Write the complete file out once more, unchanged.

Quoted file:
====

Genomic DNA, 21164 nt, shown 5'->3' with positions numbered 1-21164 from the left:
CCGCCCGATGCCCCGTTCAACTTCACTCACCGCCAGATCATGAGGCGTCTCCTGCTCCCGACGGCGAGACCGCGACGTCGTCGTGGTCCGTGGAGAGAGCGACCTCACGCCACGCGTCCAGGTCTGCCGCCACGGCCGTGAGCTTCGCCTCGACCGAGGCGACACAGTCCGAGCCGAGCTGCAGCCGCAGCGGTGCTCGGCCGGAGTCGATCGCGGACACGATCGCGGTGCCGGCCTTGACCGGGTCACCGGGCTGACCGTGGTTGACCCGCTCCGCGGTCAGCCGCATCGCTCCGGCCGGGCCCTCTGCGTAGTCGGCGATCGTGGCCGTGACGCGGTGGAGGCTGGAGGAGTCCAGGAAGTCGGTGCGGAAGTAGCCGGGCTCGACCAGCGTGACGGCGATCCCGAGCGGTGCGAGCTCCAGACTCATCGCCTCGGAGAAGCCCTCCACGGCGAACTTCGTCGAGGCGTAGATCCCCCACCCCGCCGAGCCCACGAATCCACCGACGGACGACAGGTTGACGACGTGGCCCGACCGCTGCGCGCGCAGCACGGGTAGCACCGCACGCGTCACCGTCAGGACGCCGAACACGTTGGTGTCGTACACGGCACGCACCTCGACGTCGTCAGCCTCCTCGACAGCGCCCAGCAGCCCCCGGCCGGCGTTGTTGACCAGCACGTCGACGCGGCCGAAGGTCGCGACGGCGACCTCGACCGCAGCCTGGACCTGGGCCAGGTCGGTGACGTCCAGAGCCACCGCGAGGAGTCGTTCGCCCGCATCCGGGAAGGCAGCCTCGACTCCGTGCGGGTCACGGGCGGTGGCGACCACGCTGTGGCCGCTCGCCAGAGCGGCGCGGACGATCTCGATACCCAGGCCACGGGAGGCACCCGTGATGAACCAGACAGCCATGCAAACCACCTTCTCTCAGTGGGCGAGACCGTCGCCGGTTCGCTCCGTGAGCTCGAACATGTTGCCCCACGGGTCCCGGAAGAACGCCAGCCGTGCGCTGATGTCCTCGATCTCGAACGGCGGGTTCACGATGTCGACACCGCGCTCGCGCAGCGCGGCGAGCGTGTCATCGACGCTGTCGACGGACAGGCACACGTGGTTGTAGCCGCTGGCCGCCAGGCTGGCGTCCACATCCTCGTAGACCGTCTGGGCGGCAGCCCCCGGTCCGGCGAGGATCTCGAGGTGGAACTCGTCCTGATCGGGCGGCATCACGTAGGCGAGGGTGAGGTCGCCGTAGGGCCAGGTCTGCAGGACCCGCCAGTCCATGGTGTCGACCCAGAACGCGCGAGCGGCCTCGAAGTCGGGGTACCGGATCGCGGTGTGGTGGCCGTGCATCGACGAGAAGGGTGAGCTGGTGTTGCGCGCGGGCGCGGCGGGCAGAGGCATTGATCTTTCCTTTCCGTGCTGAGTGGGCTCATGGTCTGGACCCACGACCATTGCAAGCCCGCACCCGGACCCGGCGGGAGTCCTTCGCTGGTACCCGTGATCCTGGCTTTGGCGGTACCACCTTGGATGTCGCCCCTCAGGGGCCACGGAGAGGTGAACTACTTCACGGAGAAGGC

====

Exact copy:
Genomic DNA, 21164 nt, shown 5'->3' with positions numbered 1-21164 from the left:
CCGCCCGATGCCCCGTTCAACTTCACTCACCGCCAGATCATGAGGCGTCTCCTGCTCCCGACGGCGAGACCGCGACGTCGTCGTGGTCCGTGGAGAGAGCGACCTCACGCCACGCGTCCAGGTCTGCCGCCACGGCCGTGAGCTTCGCCTCGACCGAGGCGACACAGTCCGAGCCGAGCTGCAGCCGCAGCGGTGCTCGGCCGGAGTCGATCGCGGACACGATCGCGGTGCCGGCCTTGACCGGGTCACCGGGCTGACCGTGGTTGACCCGCTCCGCGGTCAGCCGCATCGCTCCGGCCGGGCCCTCTGCGTAGTCGGCGATCGTGGCCGTGACGCGGTGGAGGCTGGAGGAGTCCAGGAAGTCGGTGCGGAAGTAGCCGGGCTCGACCAGCGTGACGGCGATCCCGAGCGGTGCGAGCTCCAGACTCATCGCCTCGGAGAAGCCCTCCACGGCGAACTTCGTCGAGGCGTAGATCCCCCACCCCGCCGAGCCCACGAATCCACCGACGGACGACAGGTTGACGACGTGGCCCGACCGCTGCGCGCGCAGCACGGGTAGCACCGCACGCGTCACCGTCAGGACGCCGAACACGTTGGTGTCGTACACGGCACGCACCTCGACGTCGTCAGCCTCCTCGACAGCGCCCAGCAGCCCCCGGCCGGCGTTGTTGACCAGCACGTCGACGCGGCCGAAGGTCGCGACGGCGACCTCGACCGCAGCCTGGACCTGGGCCAGGTCGGTGACGTCCAGAGCCACCGCGAGGAGTCGTTCGCCCGCATCCGGGAAGGCAGCCTCGACTCCGTGCGGGTCACGGGCGGTGGCGACCACGCTGTGGCCGCTCGCCAGAGCGGCGCGGACGATCTCGATACCCAGGCCACGGGAGGCACCCGTGATGAACCAGACAGCCATGCAAACCACCTTCTCTCAGTGGGCGAGACCGTCGCCGGTTCGCTCCGTGAGCTCGAACATGTTGCCCCACGGGTCCCGGAAGAACGCCAGCCGTGCGCTGATGTCCTCGATCTCGAACGGCGGGTTCACGATGTCGACACCGCGCTCGCGCAGCGCGGCGAGCGTGTCATCGACGCTGTCGACGGACAGGCACACGTGGTTGTAGCCGCTGGCCGCCAGGCTGGCGTCCACATCCTCGTAGACCGTCTGGGCGGCAGCCCCCGGTCCGGCGAGGATCTCGAGGTGGAACTCGTCCTGATCGGGCGGCATCACGTAGGCGAGGGTGAGGTCGCCGTAGGGCCAGGTCTGCAGGACCCGCCAGTCCATGGTGTCGACCCAGAACGCGCGAGCGGCCTCGAAGTCGGGGTACCGGATCGCGGTGTGGTGGCCGTGCATCGACGAGAAGGGTGAGCTGGTGTTGCGCGCGGGCGCGGCGGGCAGAGGCATTGATCTTTCCTTTCCGTGCTGAGTGGGCTCATGGTCTGGACCCACGACCATTGCAAGCCCGCACCCGGACCCGGCGGGAGTCCTTCGCTGGTACCCGTGATCCTGGCTTTGGCGGTACCACCTTGGATGTCGCCCCTCAGGGGCCACGGAGAGGTGAACTACTTCACGGAGAAGGC